Dubuque Museum of Art - with huge statues to the left
Summer seems to be winding down here in southern Wisconsin. The evenings are getting cooler, the nights filled with the sounds of crickets, the flowers looking tired and ragged. My husband celebrated his birthday this week, and his desire was to take a multiple day bicycle ride home from the Mississippi River. The weather forecast for the week looked good, so we drove west to Dubuque, and stayed over at the Hotel Julien Dubuque - very nice indeed. Then he took his bicycle off the rack, hooked on the panniers, and left for a ride that included a side trip to the Quad Cities, a total of nearly 3oo miles by the time he returned home yesterday.
I had wanted to see the Dubuque Museum of Art, but it was closed on Monday when we arrived, so before I left Tuesday I waited around for it to open. I wanted to see both their current exhibit of folk art, and their collection of Grant Wood art. The museum opens at 10 o'clock, so I had time to sit in the park across the street and sketch the giant American Gothic figures that stand near the entrance.
My quick sketch of the statues - complete with a giant suitcase
The original Grant Wood painting, taken on a recent trip to the Chicago Art Institute
Before coming back home I drove north on the Iowa side of the Mississippi to McGregor, where I had made arrangements to be outfitted as a Victorian lady for a couple upcoming events with our historical society. River Junction Trade Co. is a wonderful place, two stores, one for men and another for women. It is filled with everything a historical society docent or re-enactor could need - hats, shoes, fans, dresses, undergarments, jewelry, anything. I ended up with a walking skirt, mutton-sleeve shirtwaist, belt and cape. I'm still considering what to do for a hat, but I had reached the full amount I had budgeted.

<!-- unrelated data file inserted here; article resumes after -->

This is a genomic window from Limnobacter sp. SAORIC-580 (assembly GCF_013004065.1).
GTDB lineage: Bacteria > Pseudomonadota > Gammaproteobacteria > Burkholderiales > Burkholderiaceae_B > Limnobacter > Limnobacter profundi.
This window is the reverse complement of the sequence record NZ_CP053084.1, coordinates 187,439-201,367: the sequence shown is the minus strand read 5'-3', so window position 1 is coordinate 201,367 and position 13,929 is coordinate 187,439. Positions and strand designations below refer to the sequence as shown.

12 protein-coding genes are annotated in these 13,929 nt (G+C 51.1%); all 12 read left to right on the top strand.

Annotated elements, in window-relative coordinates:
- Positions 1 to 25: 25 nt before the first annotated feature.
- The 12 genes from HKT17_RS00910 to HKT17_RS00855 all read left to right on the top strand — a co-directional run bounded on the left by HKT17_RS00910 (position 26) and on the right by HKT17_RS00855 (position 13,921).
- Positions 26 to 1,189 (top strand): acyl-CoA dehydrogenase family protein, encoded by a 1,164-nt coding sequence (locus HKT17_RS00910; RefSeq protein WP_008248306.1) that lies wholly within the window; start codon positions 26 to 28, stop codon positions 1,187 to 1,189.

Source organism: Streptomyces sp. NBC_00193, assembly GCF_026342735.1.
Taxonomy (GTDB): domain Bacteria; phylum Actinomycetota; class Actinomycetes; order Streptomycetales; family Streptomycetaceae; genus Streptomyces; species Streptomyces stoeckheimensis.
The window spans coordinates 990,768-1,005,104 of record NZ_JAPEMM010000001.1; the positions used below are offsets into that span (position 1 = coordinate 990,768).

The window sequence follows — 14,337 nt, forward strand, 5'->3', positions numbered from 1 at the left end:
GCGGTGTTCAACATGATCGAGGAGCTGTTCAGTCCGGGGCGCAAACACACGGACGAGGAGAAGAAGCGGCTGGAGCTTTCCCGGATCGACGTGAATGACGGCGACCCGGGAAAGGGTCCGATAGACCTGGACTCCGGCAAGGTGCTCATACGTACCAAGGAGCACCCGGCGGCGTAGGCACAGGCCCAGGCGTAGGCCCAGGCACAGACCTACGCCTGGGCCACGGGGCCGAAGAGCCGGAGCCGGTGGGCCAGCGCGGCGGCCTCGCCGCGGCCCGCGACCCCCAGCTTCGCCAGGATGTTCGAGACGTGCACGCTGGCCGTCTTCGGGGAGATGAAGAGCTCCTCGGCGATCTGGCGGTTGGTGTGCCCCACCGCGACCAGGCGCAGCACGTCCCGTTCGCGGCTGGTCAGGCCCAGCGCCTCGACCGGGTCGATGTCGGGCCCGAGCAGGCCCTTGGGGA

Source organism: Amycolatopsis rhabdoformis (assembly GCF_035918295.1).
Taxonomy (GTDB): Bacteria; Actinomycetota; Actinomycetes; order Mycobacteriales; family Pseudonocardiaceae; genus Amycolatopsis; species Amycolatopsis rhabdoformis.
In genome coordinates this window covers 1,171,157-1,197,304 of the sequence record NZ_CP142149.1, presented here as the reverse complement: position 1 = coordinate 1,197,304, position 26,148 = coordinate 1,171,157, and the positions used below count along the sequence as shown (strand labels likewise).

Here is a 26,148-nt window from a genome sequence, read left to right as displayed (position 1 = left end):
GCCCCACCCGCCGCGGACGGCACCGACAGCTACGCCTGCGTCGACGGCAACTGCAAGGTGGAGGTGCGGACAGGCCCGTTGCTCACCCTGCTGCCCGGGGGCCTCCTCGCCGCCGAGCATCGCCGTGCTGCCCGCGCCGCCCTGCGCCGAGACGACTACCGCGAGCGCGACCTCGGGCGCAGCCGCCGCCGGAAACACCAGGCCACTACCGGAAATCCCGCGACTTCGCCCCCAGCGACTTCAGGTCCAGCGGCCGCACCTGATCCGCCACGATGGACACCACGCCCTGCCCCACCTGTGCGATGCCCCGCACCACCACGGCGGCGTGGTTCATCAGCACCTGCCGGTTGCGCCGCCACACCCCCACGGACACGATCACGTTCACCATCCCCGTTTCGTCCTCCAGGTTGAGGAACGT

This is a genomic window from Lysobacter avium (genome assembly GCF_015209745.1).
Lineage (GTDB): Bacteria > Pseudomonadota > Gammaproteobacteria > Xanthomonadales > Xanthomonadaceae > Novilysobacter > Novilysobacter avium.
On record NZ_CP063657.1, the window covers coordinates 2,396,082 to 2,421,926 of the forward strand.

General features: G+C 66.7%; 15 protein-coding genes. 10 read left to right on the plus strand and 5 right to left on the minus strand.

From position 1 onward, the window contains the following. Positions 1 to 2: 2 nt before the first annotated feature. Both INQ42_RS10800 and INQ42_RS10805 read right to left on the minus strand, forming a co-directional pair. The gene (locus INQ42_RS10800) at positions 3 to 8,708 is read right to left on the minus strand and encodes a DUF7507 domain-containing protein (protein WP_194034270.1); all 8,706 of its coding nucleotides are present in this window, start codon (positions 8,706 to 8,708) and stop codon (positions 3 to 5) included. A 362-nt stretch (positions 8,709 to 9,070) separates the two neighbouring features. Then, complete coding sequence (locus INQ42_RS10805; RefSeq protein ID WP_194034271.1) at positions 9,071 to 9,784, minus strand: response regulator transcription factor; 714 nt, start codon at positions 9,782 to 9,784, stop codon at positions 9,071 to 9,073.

Mel helped me select clothing appropriate for a Victorian lady. My outfit is considerably less flashy than hers!
I had some time once I got home to read, water the garden, and take my annual trip to the Walworth County Fair. It was hot, so I was not too surprised to find the midway uncrowded. Or perhaps it was just because it was a weekday, and most adults were working. Being retired, I not only got in for a reduced admission, but got to visit on a day the building were almost empty, and no lines at the stand with pork sandwiches, or cream puffs.
It was crowded for the pig races, though. These little porkers seem more than happy to scramble for the chance at an Oreo cookie.
I enjoy the fair, seeing the garden produce, the 4-H projects, the antiques. I like wandering through the barns, seeing kids washing and brushing their cattle, feeding their chickens or rabbits, showing their goats or sheep. But it always feels a little sad too, remembering how the fair was always a place to win ribbons, meet friends, ride the rides, mooch quarters off my dad or grandfather, who always seemed to be there too. I did see one friend from school at the fair, but all in all, I felt a little like Rip Van Winkle, unrecognized in a familiar but changed place.